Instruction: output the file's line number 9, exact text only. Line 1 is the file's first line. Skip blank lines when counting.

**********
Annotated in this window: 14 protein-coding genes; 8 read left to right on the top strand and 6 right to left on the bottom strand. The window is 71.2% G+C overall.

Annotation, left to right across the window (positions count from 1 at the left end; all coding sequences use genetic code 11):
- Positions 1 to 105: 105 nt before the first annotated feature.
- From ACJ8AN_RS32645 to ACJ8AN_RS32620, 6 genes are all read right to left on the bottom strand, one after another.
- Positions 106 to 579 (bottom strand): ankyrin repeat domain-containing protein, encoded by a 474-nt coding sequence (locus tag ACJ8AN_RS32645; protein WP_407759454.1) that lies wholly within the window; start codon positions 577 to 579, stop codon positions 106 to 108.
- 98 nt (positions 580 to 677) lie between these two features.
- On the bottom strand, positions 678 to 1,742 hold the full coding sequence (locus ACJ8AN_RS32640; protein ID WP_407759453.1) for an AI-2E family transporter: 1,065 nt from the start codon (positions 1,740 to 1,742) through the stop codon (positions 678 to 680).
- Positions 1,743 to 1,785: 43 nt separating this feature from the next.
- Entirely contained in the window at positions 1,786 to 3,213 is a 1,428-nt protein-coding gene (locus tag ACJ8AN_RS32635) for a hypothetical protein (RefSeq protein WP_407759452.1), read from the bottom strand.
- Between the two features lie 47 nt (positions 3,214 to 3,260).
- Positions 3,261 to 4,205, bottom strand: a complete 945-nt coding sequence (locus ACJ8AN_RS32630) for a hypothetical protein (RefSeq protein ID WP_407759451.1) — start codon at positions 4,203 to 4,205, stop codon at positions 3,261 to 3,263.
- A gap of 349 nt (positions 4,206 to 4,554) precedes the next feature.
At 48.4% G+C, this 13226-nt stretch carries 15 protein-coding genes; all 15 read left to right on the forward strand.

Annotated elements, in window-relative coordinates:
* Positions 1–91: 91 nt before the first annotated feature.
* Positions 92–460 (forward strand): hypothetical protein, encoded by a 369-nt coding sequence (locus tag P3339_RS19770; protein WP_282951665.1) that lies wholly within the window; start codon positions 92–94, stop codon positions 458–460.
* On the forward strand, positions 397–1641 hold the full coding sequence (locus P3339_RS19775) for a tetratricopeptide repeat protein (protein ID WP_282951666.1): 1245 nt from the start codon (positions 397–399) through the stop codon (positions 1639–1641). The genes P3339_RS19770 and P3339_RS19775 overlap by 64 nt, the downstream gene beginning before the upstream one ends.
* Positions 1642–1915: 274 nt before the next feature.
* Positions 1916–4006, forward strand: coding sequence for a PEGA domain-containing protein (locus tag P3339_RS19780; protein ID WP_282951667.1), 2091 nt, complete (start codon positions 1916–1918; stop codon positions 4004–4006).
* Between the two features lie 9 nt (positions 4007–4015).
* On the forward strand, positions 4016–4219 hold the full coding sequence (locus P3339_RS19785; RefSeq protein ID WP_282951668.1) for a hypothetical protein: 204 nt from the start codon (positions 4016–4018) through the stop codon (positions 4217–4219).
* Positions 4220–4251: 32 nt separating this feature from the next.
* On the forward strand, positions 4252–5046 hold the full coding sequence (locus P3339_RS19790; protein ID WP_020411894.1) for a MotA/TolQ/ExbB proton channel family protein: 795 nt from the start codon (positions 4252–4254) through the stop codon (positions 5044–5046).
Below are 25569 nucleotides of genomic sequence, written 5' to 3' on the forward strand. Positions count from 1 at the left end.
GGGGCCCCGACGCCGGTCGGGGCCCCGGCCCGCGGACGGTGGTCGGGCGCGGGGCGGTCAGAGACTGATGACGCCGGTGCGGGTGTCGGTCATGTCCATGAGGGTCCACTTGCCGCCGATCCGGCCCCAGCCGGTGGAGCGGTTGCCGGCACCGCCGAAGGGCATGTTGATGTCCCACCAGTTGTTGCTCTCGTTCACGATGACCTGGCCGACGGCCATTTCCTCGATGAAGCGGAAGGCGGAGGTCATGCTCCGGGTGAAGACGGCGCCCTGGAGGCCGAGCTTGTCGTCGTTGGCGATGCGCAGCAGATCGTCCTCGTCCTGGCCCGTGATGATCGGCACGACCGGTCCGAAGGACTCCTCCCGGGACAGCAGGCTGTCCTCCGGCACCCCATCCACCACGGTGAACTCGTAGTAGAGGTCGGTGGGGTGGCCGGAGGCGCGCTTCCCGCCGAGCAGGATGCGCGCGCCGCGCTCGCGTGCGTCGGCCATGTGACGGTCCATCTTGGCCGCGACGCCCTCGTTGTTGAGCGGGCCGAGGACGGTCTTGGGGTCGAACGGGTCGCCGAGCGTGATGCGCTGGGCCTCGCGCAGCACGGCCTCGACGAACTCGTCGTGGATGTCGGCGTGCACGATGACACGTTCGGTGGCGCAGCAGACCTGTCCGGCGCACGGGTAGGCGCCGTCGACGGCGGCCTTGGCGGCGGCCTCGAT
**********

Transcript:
- Entirely contained in the window at positions 1,786 to 3,213 is a 1,428-nt protein-coding gene (locus tag ACJ8AN_RS32635) for a hypothetical protein (RefSeq protein WP_407759452.1), read from the bottom strand.